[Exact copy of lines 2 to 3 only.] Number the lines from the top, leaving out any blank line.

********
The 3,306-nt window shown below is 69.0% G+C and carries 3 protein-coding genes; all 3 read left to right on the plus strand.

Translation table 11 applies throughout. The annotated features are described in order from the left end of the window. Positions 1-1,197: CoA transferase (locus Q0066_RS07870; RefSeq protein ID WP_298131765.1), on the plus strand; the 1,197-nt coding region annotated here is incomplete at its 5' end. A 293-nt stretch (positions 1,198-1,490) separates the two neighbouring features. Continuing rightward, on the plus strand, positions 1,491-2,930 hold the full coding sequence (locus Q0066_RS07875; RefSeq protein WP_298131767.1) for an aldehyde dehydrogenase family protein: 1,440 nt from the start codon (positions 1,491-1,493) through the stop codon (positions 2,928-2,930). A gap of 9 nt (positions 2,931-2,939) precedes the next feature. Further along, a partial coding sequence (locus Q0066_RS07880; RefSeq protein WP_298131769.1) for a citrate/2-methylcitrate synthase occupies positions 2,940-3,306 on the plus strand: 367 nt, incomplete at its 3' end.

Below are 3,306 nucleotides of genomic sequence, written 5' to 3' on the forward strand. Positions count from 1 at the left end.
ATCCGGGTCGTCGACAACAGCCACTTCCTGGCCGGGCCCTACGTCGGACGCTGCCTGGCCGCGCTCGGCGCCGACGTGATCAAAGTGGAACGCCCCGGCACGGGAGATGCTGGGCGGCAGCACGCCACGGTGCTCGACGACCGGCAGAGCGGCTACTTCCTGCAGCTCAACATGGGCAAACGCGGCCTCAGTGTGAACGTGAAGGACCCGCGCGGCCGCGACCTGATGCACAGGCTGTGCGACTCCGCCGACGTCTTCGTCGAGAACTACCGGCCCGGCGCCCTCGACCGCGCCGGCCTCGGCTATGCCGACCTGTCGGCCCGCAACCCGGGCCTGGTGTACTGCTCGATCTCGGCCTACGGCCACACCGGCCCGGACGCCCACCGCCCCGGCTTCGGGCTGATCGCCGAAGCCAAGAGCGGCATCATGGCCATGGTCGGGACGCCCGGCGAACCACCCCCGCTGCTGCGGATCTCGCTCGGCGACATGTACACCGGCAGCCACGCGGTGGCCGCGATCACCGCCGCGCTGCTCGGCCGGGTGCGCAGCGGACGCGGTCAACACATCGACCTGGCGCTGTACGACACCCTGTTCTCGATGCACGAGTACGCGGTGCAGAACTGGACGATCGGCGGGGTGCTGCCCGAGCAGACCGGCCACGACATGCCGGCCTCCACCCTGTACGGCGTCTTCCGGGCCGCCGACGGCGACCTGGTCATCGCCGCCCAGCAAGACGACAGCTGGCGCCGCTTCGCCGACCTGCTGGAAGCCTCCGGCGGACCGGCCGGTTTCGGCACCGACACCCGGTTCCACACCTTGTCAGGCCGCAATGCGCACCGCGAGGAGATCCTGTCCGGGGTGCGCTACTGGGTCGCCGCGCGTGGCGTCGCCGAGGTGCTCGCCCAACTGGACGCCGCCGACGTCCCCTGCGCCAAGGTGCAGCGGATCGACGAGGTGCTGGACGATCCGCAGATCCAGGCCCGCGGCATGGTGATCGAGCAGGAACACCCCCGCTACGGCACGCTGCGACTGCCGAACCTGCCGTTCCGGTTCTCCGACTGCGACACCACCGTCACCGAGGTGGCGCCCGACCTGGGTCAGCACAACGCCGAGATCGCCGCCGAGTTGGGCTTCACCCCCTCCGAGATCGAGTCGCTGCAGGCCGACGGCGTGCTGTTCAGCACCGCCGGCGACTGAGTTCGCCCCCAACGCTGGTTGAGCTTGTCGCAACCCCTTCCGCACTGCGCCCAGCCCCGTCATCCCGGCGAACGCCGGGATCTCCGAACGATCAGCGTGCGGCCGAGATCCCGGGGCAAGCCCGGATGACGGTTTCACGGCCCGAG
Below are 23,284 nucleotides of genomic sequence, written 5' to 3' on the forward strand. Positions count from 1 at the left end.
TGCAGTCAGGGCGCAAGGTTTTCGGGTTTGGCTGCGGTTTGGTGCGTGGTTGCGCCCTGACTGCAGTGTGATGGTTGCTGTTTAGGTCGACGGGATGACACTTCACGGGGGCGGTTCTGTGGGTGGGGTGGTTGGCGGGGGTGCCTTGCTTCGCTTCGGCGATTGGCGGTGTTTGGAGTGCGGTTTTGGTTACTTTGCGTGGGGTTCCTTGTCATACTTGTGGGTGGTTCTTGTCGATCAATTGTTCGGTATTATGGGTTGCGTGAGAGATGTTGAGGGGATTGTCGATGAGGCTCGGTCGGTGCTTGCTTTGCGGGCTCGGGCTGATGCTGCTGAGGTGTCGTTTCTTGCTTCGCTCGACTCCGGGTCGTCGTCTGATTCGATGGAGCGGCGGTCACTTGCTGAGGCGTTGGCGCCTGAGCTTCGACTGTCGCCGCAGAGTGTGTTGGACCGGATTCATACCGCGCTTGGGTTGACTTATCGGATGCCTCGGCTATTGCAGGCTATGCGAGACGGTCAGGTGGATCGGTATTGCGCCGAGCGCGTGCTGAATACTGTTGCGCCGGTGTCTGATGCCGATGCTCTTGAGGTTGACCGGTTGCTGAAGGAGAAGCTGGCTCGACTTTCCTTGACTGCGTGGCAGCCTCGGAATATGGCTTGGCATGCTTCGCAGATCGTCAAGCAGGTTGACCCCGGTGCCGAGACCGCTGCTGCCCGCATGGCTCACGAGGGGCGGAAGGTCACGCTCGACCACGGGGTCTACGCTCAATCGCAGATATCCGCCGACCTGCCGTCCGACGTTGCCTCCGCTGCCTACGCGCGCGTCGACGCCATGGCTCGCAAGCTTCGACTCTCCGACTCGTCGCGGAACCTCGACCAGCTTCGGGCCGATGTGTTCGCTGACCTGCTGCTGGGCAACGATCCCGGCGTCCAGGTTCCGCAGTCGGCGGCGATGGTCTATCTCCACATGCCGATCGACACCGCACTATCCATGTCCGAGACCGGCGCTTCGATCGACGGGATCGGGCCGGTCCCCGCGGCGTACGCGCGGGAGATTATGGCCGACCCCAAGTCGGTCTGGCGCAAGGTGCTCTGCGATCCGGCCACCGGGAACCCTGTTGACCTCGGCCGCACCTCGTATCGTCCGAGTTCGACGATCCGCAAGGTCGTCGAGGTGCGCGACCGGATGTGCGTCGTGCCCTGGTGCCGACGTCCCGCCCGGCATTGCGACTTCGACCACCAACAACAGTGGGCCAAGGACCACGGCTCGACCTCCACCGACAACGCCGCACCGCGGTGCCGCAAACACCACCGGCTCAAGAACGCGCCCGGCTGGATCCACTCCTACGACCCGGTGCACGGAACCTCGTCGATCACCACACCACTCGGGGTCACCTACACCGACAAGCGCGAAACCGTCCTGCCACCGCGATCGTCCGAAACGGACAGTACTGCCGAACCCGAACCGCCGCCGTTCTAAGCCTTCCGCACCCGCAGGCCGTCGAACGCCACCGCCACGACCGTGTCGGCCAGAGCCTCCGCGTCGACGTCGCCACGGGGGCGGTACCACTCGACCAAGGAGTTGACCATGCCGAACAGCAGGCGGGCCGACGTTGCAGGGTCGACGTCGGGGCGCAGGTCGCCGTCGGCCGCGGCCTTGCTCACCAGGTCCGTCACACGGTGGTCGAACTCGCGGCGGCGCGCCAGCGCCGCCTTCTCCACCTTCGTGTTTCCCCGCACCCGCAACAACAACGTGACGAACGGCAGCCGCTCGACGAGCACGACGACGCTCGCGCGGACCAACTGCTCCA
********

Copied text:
Translation table 11 applies throughout. The annotated features are described in order from the left end of the window. Positions 1-1,197: CoA transferase (locus Q0066_RS07870; RefSeq protein ID WP_298131765.1), on the plus strand; the 1,197-nt coding region annotated here is incomplete at its 5' end. A 293-nt stretch (positions 1,198-1,490) separates the two neighbouring features. Continuing rightward, on the plus strand, positions 1,491-2,930 hold the full coding sequence (locus Q0066_RS07875; RefSeq protein WP_298131767.1) for an aldehyde dehydrogenase family protein: 1,440 nt from the start codon (positions 1,491-1,493) through the stop codon (positions 2,928-2,930). A gap of 9 nt (positions 2,931-2,939) precedes the next feature. Further along, a partial coding sequence (locus Q0066_RS07880; RefSeq protein WP_298131769.1) for a citrate/2-methylcitrate synthase occupies positions 2,940-3,306 on the plus strand: 367 nt, incomplete at its 3' end.

Below are 3,306 nucleotides of genomic sequence, written 5' to 3' on the forward strand. Positions count from 1 at the left end.